The kids were also scheduled to begin creating miniature homes similar to those the three pigs in Rivera’s story built — paper tee-pees, popsicle-stick rainbow houses and adobe homes made of clay.



Volunteers Sheila Johnson and Rindy Hart were working on some rainbow house models Monday morning.

Johnson said the library reopening is a relief. Hart said she came to the library as a child and now she’s helping keep it open for today’s children.

“That’s just full-circle awesomeness right there,” she said.

Volunteer Jeanmarie Kollenkark sported a pig nose,
ears and tail as part of the reopening of
the Myrtle Creek Library on Monday.
  
Summer Reading Program coordinator Serena Theiss,
left, speaks with Hunter Myhre, 10, as she attaches a
reading frog to the wall Monday at the Myrtle Creek Library.


Reporter Carisa Cegavske can be reached at 541-957-4213 or ccegavske@nrtoday.com
pictures taken by  Mike Henneke/The News-Review

Grand Opening Rocks!




Myrtle Creek Library reopens Monday



Senior Reporter





published June 30, 2017

Top of Form


Bottom of Form

The Myrtle Creek Library will reopen Monday with an all-volunteer staff, and kick off its summer reading program right away.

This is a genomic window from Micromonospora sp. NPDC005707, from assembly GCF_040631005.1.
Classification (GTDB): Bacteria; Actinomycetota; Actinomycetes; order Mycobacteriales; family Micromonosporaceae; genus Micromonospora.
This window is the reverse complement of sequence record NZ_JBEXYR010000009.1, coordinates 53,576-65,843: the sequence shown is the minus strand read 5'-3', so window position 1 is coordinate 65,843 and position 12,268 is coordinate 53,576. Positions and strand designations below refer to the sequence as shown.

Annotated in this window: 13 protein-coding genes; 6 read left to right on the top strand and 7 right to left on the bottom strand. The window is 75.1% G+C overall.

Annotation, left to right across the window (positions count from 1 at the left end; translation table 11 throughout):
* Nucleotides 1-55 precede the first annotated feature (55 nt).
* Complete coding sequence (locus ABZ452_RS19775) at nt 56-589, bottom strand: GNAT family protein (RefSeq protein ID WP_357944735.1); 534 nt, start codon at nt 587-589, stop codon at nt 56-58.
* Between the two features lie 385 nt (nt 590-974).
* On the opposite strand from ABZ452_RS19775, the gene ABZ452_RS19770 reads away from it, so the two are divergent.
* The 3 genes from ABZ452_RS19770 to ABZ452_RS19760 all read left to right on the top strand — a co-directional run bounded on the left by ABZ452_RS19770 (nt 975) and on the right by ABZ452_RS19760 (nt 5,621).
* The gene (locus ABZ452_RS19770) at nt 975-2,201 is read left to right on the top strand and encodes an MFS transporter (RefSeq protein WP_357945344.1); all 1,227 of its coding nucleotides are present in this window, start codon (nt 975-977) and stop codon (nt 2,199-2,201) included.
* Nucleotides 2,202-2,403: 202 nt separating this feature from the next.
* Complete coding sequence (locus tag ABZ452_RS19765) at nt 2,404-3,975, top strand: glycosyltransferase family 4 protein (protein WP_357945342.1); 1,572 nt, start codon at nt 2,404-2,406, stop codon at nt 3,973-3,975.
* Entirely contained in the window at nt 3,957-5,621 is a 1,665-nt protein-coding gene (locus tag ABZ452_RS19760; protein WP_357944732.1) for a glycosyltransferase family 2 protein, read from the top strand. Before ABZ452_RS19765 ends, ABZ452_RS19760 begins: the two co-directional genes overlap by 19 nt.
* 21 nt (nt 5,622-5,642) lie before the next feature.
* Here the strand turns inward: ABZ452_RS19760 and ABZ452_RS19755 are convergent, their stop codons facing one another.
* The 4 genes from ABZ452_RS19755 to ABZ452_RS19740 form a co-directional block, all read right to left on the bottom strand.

Like many of the smaller branches of the former Douglas County Library System, the Myrtle Creek Library has been closed since April 1. Sutherlin, Oakland, Riddle and Reedsport have since reopened their libraries.

The Myrtle Creek Library is unique in the county in that it is now managed not by the local city council, but by the nonprofit Friends of the Myrtle Creek Library.

"We're very excited," said Friends Treasurer Julienne DeMarsh about Monday's opening.

DeMarsh said the group has about 80 people on a list of potential volunteers or donors, with a group of 21 that has passed background checks and plans to volunteer through the summer.

On Friday, DeMarsh said they were working on getting connected to the internet and hope to have that up and running in time for the opening.

She said it's important to note that library patrons will need to re-register to get new library cards.

The 17,000 books and other items in the library's collection will be available for checkout on day one. However, a computer catalog system isn't yet available, so books will be checked out the old-fashioned way, with the patron's name and the item being written down.

DeMarsh said volunteers' enthusiasm wasn't diminished by the holiday weekend opening.

"People are still willing to help us out, so I'm very encouraged by that," she said.

The library building belongs to the city, but it's the Friends group that signed an intergovernmental agreement with the county to take charge of and check out items from the collection.

One of the biggest challenges the Friends face is paying for liability insurance. The main concern, DeMarsh said, is whether the library can continue to raise enough funds to pay for that insurance and keep the library running into the future.

For now, the emphasis is on the summer reading program, which will be held Mondays from 11:30 a.m. to 1:30 p.m.